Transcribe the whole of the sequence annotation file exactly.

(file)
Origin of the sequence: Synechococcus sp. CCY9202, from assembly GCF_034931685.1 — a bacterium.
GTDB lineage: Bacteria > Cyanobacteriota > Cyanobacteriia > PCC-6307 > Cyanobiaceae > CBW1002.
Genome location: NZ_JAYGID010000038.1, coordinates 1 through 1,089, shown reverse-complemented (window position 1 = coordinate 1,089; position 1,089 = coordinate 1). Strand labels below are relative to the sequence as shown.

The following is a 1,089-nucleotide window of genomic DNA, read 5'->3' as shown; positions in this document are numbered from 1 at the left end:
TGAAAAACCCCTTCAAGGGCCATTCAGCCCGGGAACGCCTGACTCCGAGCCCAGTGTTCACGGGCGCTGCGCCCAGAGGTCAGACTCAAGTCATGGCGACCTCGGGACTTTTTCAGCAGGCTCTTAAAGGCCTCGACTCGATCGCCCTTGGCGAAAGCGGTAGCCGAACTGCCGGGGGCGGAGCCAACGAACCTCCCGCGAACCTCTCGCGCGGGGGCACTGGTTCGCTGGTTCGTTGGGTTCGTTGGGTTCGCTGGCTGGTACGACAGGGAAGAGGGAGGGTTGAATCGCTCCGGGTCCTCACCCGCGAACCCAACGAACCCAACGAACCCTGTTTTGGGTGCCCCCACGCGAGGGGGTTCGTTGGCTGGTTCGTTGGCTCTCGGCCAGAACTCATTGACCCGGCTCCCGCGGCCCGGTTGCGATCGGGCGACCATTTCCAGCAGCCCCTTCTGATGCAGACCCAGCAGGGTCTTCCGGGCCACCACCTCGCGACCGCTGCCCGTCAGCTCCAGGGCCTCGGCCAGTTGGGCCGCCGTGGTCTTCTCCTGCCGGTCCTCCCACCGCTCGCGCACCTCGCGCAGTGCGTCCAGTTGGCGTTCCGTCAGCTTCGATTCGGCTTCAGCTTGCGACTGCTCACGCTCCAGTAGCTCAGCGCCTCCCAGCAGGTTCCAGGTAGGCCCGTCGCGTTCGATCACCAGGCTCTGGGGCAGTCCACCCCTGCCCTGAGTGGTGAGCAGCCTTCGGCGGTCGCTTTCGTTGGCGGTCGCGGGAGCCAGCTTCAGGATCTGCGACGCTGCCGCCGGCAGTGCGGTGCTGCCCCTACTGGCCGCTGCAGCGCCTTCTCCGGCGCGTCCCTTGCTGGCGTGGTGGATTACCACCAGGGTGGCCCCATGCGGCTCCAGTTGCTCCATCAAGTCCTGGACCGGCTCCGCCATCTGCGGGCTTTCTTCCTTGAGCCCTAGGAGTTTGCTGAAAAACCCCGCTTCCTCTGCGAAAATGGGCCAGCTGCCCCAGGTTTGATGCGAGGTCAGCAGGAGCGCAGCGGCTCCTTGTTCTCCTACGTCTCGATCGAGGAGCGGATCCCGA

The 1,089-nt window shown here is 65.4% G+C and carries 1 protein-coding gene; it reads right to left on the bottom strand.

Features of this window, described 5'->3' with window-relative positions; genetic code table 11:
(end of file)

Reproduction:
Origin of the sequence: Synechococcus sp. CCY9202, from assembly GCF_034931685.1 — a bacterium.
GTDB lineage: Bacteria > Cyanobacteriota > Cyanobacteriia > PCC-6307 > Cyanobiaceae > CBW1002.
Genome location: NZ_JAYGID010000038.1, coordinates 1 through 1,089, shown reverse-complemented (window position 1 = coordinate 1,089; position 1,089 = coordinate 1). Strand labels below are relative to the sequence as shown.

The following is a 1,089-nucleotide window of genomic DNA, read 5'->3' as shown; positions in this document are numbered from 1 at the left end:
TGAAAAACCCCTTCAAGGGCCATTCAGCCCGGGAACGCCTGACTCCGAGCCCAGTGTTCACGGGCGCTGCGCCCAGAGGTCAGACTCAAGTCATGGCGACCTCGGGACTTTTTCAGCAGGCTCTTAAAGGCCTCGACTCGATCGCCCTTGGCGAAAGCGGTAGCCGAACTGCCGGGGGCGGAGCCAACGAACCTCCCGCGAACCTCTCGCGCGGGGGCACTGGTTCGCTGGTTCGTTGGGTTCGTTGGGTTCGCTGGCTGGTACGACAGGGAAGAGGGAGGGTTGAATCGCTCCGGGTCCTCACCCGCGAACCCAACGAACCCAACGAACCCTGTTTTGGGTGCCCCCACGCGAGGGGGTTCGTTGGCTGGTTCGTTGGCTCTCGGCCAGAACTCATTGACCCGGCTCCCGCGGCCCGGTTGCGATCGGGCGACCATTTCCAGCAGCCCCTTCTGATGCAGACCCAGCAGGGTCTTCCGGGCCACCACCTCGCGACCGCTGCCCGTCAGCTCCAGGGCCTCGGCCAGTTGGGCCGCCGTGGTCTTCTCCTGCCGGTCCTCCCACCGCTCGCGCACCTCGCGCAGTGCGTCCAGTTGGCGTTCCGTCAGCTTCGATTCGGCTTCAGCTTGCGACTGCTCACGCTCCAGTAGCTCAGCGCCTCCCAGCAGGTTCCAGGTAGGCCCGTCGCGTTCGATCACCAGGCTCTGGGGCAGTCCACCCCTGCCCTGAGTGGTGAGCAGCCTTCGGCGGTCGCTTTCGTTGGCGGTCGCGGGAGCCAGCTTCAGGATCTGCGACGCTGCCGCCGGCAGTGCGGTGCTGCCCCTACTGGCCGCTGCAGCGCCTTCTCCGGCGCGTCCCTTGCTGGCGTGGTGGATTACCACCAGGGTGGCCCCATGCGGCTCCAGTTGCTCCATCAAGTCCTGGACCGGCTCCGCCATCTGCGGGCTTTCTTCCTTGAGCCCTAGGAGTTTGCTGAAAAACCCCGCTTCCTCTGCGAAAATGGGCCAGCTGCCCCAGGTTTGATGCGAGGTCAGCAGGAGCGCAGCGGCTCCTTGTTCTCCTACGTCTCGATCGAGGAGCGGATCCCGA

The 1,089-nt window shown here is 65.4% G+C and carries 1 protein-coding gene; it reads right to left on the bottom strand.

Features of this window, described 5'->3' with window-relative positions; genetic code table 11: